Review by David Starkey
Nathaniel Philbrick’s greatest successes as an author have come revisiting America’s Revolutionary War-period, where he has explored events like Bunker Hill, Washington’s victory at Yorktown, and the betrayal of Benedict Arnold solely as a historian. In Travels with George: In Search of Washington and His Legacy, Philbrick splits his time between history and travel writing with satisfying results.
Philbrick’s itinerary mirrors Washington’s travels in America during (and just before) his presidency. The preinaugural tour went from Mount Vernon to New York in April 1789. In October and November of that year, the new president traveled through New England. The following April, he made a circuit of Long Island, and in March through July of 1791, Washington traveled from the country’s temporary capitol in Philadelphia to Savannah, Georgia, then back home through the upcountry of the Carolinas.
All future presidents would only be able to dream of Washington’s vast popularity as he met with cheering crowds and near-endless rounds of speeches and parties in his honor at each stopping place. Again and again, Washington is described by those who met him as tall with a dignified if not regal bearing. Granted, some citizens grumbled about the president’s tax on whiskey and his plans to turn the swampland on the Potomac into a national capitol, but our first president clearly loomed as large in the imaginations of his contemporaries as he does in our own.
Celebrating democracy in America, especially the South, while traveling during the Trump era is certainly a balancing act for the author, and he’s able to swing it by mostly avoiding any mention of the 45th president. Like John Steinbeck in Travels with Charley, Philbrick brings his dog (Dora), but he also takes along his wife, Melissa. Both are vividly drawn characters, though the irrepressible Dora is perhaps slightly more so. And Philbrick makes no secret of the fact that he and his wife and dog reside in comfortable motels and hotels each night. (Steinbeck claimed, inaccurately, to have spent most of his nights on the road in a tiny travel trailer.)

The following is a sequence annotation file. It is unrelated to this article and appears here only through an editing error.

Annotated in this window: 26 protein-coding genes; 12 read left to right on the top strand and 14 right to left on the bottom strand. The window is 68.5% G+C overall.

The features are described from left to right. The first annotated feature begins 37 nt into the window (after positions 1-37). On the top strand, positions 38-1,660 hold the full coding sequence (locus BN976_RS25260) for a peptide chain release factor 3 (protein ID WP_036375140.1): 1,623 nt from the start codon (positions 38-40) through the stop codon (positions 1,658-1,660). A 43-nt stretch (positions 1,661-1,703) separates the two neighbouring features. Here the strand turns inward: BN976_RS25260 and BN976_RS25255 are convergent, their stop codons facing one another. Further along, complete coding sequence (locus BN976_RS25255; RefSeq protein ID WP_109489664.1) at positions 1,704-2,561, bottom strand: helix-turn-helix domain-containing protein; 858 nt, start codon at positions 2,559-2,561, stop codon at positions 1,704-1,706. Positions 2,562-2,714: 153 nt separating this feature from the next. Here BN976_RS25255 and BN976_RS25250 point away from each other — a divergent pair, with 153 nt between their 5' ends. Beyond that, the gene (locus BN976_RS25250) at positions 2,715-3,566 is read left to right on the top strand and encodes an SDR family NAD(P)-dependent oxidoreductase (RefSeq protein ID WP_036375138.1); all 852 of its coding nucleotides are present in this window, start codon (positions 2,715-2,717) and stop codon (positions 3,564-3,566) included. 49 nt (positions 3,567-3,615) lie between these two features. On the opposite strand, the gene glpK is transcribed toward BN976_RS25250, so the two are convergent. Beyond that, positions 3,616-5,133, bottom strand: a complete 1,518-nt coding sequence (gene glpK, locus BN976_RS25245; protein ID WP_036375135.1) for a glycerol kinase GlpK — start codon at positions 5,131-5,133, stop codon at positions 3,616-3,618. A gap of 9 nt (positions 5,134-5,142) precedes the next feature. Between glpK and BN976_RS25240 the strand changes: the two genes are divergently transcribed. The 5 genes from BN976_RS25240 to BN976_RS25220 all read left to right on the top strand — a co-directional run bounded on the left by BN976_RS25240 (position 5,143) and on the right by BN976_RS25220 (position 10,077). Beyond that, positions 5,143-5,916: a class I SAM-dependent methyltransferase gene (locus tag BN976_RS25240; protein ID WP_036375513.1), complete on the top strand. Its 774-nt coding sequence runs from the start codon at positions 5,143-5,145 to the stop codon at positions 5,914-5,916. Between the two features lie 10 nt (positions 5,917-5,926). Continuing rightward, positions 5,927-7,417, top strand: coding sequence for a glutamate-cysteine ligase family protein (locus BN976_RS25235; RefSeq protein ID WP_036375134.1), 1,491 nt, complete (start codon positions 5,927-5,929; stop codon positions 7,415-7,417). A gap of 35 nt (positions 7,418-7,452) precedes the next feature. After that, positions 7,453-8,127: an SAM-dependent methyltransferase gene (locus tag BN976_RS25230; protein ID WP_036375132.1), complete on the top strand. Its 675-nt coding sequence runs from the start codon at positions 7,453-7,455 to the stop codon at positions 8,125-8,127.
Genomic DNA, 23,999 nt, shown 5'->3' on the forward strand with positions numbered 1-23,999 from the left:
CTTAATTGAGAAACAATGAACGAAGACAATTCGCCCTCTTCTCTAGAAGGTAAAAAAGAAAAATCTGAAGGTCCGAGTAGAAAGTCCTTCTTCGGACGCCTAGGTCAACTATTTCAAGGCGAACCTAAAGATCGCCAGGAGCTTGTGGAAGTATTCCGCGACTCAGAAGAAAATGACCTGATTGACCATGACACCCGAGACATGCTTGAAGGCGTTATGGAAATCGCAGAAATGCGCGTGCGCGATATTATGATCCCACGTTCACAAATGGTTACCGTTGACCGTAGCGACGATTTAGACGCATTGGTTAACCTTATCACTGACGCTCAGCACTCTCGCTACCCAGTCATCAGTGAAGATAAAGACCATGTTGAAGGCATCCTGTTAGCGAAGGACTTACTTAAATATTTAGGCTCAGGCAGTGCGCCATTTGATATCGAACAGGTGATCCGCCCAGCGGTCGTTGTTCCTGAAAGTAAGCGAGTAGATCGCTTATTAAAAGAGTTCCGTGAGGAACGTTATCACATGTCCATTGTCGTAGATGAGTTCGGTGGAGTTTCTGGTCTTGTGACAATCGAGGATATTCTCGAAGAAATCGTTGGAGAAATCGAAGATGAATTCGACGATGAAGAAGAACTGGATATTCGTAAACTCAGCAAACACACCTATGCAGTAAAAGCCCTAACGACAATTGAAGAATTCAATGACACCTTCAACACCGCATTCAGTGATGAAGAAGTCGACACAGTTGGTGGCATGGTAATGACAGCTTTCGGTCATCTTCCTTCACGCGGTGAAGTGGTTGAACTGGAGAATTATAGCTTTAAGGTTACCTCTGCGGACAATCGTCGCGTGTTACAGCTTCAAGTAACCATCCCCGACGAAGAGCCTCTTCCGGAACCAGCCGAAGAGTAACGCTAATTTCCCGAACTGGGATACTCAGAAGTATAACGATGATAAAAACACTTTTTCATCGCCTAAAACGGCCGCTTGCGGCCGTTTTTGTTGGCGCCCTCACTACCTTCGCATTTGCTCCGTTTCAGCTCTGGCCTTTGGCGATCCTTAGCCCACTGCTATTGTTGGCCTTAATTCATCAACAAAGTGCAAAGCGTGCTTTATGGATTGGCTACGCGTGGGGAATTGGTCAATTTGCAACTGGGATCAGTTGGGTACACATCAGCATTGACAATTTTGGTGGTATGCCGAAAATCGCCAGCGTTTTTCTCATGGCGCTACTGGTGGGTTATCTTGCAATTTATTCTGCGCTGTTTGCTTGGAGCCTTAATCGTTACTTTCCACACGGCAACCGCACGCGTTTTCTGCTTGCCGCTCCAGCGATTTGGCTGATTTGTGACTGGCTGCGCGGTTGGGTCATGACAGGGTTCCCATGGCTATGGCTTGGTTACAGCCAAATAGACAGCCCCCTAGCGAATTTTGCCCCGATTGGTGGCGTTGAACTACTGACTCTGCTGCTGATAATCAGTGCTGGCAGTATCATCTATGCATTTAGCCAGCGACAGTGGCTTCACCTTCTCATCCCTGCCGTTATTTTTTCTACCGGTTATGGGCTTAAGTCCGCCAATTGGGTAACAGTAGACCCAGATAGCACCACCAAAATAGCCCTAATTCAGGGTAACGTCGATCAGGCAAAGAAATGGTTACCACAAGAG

Philbrick cuts back and forth from Washington’s journeys to his own trip multiple times during each chapter, which makes the reader feel both at home in the past—here is the rural highway Washington’s carriage rumbled along—and clearly outside it—the majority of the buildings the president stayed in or visited were long ago destroyed.
Part of Philbrick’s journey takes place in the wake of George Floyd’s murder and the protests that ensued, so it’s not surprising that race is very much on Philbrick’s mind. It would, of course, have been impossible to ignore the deep irony that the founder of a “democratic” country not only placated his slave-holding constituents but was himself a slave holder, and Philbrick doesn’t shy away from noting the myriad hypocrisies of the early nation. Philbrick’s visit to Brown University, where he was a student, is rightly overwhelmed by Brown’s Slavery & Justice Report, which deeply implicated the University’s founders—and, indeed, much of Rhode Island—in the slave trade.
Granted, this is not a book about Washington and slavery, but the topic recurs often enough that Philbrick probably risked losing a good chunk of the audience for what is otherwise an affable work of popular history. One of the most poignant moments occurs when Philbrick pauses near the ruins of Mulberry Grove plantation in Georgia, where Eli Whitney perfected the cotton gin. Philbrick is “tempted” to imagine a monster emerging from the woods, but then he reconsiders: “A monster is singular and slayable. What haunts America is more pervasive, more stubborn, and often invisible. It is the legacy of slavery, and it is everywhere.”
The book’s epilogue, written just days before the 2020 presidential election is even more grim: “A catastrophe of some sort is always just around the corner. And yet things feel different this time. The sinews of this country have been stretched to what feels like the breaking point.” Those words may yet prove as prophetic as anything the Founding Fathers ever wrote.